Persepolis

In theaters.

Marjane Satrapi’s graphic novel/memoir of growing up in revolutionary Iran is interesting in its contradictions. Part of the appeal, for Western readers, is how identifiable young Marjane is, with her love of Bruce Lee and Iron Maiden and other icons of American pop culture. She’s a normal, impish little kid. We feel we know her. Yet a central theme of the memoir, particularly the second volume, is how Marjane herself doesn’t feel as integrated in our culture as we imagine her. Attending school in Europe, she feels isolated, the classic stranger in a strange land. She detests our tendency to see her as “exotic.” She resists our inclination to adopt her. Marjane’s coming-of-age story is largely about coming to terms with her identity as someone apart from us.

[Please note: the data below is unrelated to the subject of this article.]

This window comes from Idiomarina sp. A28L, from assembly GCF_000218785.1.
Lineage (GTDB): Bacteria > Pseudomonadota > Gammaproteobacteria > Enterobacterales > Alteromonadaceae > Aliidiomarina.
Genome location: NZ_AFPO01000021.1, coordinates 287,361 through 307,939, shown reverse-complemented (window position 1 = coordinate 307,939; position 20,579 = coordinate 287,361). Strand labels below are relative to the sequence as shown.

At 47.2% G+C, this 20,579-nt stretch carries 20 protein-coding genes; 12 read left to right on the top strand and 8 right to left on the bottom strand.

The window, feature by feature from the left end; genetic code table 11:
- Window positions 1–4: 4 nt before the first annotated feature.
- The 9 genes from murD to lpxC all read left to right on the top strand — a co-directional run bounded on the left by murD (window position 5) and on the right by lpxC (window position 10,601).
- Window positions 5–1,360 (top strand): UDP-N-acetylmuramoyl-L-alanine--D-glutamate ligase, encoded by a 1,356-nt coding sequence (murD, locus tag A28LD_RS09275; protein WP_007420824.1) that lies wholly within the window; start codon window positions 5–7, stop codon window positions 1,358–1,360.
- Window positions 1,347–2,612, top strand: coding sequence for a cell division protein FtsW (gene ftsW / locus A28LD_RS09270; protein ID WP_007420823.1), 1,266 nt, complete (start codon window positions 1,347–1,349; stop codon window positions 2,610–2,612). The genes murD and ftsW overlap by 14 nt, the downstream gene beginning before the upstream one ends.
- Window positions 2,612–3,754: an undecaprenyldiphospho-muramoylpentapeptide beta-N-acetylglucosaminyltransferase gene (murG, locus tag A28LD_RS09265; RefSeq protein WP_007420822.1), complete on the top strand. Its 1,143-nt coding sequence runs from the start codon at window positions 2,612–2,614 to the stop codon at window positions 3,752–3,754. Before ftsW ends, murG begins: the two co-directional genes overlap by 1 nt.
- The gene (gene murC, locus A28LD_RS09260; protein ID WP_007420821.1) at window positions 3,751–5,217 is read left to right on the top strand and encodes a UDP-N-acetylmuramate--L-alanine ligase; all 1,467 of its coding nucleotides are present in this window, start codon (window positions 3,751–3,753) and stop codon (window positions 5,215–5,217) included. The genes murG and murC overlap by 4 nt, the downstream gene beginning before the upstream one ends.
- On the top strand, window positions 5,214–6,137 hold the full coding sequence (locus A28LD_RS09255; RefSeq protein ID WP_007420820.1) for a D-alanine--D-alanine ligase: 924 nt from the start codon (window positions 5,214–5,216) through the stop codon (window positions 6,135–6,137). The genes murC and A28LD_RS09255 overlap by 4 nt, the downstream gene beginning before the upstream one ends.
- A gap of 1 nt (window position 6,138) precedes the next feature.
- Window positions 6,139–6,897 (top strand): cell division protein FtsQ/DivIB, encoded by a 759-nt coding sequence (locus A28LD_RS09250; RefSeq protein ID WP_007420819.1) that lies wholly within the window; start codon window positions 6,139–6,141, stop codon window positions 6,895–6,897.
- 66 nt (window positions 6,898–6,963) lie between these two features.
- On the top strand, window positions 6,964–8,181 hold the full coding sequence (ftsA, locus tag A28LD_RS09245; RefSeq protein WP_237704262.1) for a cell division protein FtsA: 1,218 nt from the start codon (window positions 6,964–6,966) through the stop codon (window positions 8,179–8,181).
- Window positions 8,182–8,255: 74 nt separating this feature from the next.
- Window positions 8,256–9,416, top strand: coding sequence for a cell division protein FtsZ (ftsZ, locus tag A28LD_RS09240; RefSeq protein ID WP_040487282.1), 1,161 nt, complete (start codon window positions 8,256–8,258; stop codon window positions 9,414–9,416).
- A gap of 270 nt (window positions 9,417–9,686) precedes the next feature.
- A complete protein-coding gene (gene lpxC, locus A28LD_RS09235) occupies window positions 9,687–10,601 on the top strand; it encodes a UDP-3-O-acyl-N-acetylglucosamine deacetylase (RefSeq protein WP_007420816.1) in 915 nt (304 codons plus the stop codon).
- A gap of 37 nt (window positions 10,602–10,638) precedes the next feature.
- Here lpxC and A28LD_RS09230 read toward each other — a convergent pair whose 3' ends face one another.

The film adaptation of Satrapi’s memoir (written and directed by Vincent Paronnaud and Satrapi herself) preserves that conflicted push-pull quality and virtually everything else about the acclaimed work, from Marjane’s distinct voice to the episodic storytelling to the almost cartoonishly simple black-and-white aesthetic. The result is idiosyncratic but powerful, a reminder of just how versatile and compelling animation can be.